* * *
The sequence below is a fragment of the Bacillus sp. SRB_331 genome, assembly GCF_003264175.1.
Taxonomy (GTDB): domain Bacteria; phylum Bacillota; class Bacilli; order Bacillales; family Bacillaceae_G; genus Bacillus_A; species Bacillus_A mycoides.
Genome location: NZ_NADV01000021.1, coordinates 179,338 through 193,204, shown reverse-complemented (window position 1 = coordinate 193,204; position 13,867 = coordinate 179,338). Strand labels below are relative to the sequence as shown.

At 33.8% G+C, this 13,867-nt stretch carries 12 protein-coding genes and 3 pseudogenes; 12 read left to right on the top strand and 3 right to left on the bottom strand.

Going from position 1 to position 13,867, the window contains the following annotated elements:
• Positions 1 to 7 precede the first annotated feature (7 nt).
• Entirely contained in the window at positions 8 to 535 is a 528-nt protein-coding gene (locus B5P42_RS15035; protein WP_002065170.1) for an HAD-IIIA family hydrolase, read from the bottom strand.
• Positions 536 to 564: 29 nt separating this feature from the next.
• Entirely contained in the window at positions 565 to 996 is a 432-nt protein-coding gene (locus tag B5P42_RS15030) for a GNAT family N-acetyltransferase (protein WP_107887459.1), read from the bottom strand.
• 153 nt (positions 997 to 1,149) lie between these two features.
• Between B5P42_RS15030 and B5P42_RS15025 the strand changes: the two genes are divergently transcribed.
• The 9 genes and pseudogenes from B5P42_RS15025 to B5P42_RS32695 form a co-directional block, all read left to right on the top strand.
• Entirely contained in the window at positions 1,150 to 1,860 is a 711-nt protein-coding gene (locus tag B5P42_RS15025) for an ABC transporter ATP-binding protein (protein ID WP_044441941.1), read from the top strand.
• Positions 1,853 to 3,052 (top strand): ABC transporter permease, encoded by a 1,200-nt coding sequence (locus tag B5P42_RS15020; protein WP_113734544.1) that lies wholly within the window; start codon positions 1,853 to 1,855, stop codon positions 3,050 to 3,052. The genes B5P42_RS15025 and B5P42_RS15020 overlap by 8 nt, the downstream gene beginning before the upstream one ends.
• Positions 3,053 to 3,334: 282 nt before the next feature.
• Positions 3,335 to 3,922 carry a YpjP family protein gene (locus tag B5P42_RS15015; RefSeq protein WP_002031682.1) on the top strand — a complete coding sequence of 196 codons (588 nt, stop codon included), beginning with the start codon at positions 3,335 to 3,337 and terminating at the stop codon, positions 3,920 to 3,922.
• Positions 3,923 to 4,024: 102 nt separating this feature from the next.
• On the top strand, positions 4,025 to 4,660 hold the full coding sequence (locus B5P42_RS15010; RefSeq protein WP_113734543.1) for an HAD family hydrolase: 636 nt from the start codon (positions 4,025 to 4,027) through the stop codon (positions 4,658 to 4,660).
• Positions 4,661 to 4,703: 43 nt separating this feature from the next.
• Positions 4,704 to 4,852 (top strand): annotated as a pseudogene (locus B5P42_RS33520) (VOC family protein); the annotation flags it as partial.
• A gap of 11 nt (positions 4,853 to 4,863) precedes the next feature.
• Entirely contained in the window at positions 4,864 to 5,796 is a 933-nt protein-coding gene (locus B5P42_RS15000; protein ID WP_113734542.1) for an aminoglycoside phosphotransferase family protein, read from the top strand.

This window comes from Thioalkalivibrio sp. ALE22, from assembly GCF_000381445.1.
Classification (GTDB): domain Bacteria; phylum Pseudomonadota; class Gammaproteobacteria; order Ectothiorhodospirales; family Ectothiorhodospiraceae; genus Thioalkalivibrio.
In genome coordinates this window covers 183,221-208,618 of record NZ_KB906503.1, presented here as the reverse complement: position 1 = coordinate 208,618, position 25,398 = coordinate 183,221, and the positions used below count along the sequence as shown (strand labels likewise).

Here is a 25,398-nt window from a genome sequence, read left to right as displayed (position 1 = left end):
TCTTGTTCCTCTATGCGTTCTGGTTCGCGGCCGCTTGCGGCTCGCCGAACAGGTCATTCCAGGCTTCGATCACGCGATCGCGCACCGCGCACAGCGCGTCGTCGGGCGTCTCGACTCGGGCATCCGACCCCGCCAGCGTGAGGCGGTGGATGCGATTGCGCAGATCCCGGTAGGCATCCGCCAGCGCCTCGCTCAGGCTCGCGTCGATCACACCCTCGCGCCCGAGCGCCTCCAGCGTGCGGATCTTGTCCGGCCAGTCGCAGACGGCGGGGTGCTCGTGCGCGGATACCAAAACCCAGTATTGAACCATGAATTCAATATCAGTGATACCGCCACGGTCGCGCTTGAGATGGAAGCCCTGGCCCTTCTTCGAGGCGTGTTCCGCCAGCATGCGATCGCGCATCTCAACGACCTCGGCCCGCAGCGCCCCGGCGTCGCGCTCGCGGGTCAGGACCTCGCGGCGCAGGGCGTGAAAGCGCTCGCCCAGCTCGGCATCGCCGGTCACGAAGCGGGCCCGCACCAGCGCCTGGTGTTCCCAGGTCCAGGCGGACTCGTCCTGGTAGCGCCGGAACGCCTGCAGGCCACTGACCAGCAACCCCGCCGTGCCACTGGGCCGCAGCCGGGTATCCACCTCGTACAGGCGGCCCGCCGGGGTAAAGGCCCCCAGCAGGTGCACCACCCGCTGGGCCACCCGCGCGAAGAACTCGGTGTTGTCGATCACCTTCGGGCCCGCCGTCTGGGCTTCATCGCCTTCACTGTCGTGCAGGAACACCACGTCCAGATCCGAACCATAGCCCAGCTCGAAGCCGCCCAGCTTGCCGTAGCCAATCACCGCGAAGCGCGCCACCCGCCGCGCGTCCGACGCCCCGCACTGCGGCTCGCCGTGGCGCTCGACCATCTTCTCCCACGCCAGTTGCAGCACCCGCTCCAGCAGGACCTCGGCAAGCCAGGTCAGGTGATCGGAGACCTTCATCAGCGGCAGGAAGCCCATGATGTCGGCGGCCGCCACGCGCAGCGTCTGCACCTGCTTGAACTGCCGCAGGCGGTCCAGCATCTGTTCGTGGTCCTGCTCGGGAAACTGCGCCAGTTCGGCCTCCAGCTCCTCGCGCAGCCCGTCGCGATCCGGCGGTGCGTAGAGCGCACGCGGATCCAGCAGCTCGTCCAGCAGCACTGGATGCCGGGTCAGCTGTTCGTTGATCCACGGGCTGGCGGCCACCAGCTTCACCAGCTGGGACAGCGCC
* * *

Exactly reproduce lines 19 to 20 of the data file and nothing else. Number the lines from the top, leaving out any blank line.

• Positions 4,661 to 4,703: 43 nt separating this feature from the next.
• Positions 4,704 to 4,852 (top strand): annotated as a pseudogene (locus B5P42_RS33520) (VOC family protein); the annotation flags it as partial.